Author Interviews, Diabetes, JAMA, Race/Ethnic Diversity, University of Pennsylvania / 20.12.2021

MedicalResearch.com Interview with: Lauren A. Eberly, MD, MPH Clinical Fellow, Cardiovascular Medicine Perelman School of Medicine Cardiovascular Division, Perelman School of Medicine Center for Cardiovascular Outcomes, Quality, and Evaluative Research, Cardiovascular Center for Health Equity and Social Justice, Leonard Davis Institute of Health Economics University of Pennsylvania, Philadelphia MedicalResearch.com: What is the background for this study? Response: Racial inequities are pervasive in our country, and cardiovascular therapeutics with proven benefit have been shown to be underutilized among Black and Latinx patients. Glucagon-like peptide-1 receptor agonists (GLP-1 RAs), a recommended treatment option for glycemic control in patients with diabetes, have recently emerged as a cardioprotective therapy as multiple large randomized clinical trials have shown they prevent cardiovascular events among patients with Type 2 Diabetes (T2D), particularly patients with established atherosclerotic cardiovascular disease (ASCVD). Given this, they are now recommended therapy for patients with diabetes and established or high risk of ASCVD. Given the known inequitable utilization of other therapies, along with the known higher burden of diabetes and cardiovascular disease among Black patients, the aim of this study was to evaluate the uptake of GLP-1 RA as well as for inequities in utilization. (more…)
Author Interviews, Cancer Research, HPV / 17.12.2021

MedicalResearch.com Interview with: Ashish A. Deshmukh, PhD, MPH Associate Professor, Management, Policy & Community Health Associate Director, Center for Health Services Research Co-director, Clinical Analytics and Decision Science Lab UTHealth School of Public Health Houston, TX 77030 MedicalResearch.com: What is the background for this study? Response: Oropharyngeal cancer is the most common cancer caused by human papillomavirus (HPV) in the United States (US). We know from previous studies that oropharyngeal cancer to be one of the fastest rising cancers in the US. However, trends (i.e., extent of change) in incidence rates among men and women in all 50 US states and trends according to tumor diagnostic characteristics (i.e., stage, size) have not been comprehensively studied. In addition, no prior study evaluated contemporary trends in oropharyngeal cancer mortality (death) rates in the US. Our study provides a comprehensive picture of oropharyngeal cancer incidence and mortality (according to age, stage, tumor size, and state of residence) in all 50 states and DC. (more…)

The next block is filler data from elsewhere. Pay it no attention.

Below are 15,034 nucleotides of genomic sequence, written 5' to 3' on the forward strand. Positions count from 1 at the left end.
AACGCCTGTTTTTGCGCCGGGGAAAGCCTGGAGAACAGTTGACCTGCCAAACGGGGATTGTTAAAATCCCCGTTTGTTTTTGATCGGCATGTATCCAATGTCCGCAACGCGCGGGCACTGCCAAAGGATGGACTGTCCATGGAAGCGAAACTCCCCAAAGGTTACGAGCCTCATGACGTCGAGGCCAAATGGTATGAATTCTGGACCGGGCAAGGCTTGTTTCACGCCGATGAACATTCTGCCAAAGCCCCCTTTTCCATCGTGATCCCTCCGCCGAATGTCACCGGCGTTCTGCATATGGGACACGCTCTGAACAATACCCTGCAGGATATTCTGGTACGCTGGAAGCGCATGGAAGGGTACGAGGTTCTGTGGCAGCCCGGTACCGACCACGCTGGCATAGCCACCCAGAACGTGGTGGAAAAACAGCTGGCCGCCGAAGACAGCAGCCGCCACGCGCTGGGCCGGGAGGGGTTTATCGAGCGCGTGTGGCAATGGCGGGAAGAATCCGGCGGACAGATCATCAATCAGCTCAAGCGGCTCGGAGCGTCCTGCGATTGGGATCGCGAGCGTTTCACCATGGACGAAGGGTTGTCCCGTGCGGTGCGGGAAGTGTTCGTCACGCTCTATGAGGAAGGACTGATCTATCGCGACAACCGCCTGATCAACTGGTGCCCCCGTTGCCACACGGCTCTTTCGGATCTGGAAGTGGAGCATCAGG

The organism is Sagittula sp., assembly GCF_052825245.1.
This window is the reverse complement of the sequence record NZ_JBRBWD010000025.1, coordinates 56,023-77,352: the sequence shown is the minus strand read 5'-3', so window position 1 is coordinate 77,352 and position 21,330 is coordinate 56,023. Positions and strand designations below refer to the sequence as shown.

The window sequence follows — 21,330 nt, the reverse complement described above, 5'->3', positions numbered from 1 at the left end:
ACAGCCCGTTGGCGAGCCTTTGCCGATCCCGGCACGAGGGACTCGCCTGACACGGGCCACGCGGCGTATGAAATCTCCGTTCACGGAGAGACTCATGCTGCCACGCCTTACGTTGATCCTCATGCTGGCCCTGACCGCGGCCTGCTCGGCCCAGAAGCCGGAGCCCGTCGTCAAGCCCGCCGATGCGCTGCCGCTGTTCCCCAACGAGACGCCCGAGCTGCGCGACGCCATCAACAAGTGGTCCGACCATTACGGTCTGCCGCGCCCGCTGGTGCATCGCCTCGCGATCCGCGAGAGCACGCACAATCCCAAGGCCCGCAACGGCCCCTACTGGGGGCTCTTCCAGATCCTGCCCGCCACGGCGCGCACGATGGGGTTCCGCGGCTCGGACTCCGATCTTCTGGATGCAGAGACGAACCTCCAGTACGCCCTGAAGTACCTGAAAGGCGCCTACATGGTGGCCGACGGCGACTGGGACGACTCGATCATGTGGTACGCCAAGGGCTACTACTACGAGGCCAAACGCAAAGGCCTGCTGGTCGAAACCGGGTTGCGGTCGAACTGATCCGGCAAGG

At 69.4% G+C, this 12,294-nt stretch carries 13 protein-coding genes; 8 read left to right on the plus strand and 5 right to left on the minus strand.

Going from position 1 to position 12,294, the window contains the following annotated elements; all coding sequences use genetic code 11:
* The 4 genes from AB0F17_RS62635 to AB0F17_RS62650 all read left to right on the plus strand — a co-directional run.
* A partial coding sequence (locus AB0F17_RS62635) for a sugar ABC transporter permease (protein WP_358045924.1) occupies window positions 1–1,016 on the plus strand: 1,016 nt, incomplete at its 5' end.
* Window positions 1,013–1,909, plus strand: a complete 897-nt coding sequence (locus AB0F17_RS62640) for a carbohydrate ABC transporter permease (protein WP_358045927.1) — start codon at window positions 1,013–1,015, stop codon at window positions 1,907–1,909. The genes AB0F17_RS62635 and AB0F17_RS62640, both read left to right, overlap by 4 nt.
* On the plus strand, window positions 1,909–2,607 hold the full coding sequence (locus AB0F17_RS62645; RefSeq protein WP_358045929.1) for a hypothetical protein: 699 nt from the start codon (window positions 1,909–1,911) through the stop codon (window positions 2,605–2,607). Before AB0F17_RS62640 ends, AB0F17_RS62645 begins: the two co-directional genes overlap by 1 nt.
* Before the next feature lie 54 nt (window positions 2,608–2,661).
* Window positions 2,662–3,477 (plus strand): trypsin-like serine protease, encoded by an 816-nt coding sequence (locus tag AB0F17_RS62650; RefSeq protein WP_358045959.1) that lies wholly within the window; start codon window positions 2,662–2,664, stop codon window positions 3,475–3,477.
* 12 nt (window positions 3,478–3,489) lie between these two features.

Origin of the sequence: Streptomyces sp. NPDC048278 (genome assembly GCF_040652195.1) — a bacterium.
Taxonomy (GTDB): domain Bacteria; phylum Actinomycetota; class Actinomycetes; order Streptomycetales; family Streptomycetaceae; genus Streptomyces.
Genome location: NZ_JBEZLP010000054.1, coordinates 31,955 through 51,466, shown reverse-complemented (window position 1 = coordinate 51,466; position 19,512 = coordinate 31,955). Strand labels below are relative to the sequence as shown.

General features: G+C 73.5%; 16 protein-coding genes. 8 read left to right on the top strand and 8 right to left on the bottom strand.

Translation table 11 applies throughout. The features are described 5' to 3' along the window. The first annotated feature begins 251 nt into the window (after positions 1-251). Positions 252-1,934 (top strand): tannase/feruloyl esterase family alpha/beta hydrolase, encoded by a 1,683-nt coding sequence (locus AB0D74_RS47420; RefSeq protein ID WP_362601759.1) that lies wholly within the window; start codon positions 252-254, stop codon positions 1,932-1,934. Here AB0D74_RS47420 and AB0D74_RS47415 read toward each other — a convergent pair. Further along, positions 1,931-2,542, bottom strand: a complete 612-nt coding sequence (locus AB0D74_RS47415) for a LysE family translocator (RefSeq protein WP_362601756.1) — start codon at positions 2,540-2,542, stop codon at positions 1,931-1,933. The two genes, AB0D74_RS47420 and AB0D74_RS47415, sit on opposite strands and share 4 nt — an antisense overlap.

Author Interviews, Environmental Risks, Race/Ethnic Diversity / 17.12.2021